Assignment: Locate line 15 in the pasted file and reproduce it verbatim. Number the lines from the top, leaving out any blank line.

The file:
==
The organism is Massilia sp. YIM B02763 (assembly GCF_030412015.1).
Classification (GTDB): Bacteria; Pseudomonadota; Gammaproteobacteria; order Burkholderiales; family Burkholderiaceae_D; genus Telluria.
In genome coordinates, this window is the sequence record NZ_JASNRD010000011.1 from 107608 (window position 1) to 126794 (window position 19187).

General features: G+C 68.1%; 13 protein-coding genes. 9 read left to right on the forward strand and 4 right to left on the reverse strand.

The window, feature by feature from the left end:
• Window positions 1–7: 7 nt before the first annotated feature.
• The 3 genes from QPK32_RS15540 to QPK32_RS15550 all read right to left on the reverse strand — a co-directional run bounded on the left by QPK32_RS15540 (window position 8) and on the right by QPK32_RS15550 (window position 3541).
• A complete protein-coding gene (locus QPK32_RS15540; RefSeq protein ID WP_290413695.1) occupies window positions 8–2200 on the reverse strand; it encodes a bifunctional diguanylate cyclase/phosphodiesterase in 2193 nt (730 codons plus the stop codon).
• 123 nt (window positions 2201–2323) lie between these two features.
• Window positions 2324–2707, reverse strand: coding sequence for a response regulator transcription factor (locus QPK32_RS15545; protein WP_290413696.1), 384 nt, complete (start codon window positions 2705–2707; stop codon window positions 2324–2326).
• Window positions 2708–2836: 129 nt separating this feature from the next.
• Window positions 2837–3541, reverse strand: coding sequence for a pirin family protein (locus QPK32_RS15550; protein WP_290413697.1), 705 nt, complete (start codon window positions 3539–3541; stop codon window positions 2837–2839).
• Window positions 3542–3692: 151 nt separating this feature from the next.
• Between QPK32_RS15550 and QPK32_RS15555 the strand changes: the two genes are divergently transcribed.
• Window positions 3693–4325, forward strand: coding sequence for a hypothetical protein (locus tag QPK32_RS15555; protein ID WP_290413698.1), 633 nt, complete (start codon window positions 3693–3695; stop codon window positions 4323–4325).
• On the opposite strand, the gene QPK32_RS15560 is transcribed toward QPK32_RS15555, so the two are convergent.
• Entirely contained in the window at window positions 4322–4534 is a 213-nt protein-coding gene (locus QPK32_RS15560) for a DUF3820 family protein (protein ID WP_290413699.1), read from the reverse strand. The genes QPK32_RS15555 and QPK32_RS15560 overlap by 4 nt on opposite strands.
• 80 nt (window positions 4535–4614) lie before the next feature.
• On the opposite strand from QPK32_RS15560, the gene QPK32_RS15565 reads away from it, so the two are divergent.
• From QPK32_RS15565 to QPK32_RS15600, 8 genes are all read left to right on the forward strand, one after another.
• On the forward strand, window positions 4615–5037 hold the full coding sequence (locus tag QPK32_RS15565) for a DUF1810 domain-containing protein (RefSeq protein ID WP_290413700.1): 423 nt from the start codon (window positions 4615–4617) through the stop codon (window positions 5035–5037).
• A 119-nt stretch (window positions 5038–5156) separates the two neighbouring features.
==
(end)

• Window positions 3693–4325, forward strand: coding sequence for a hypothetical protein (locus tag QPK32_RS15555; protein ID WP_290413698.1), 633 nt, complete (start codon window positions 3693–3695; stop codon window positions 4323–4325).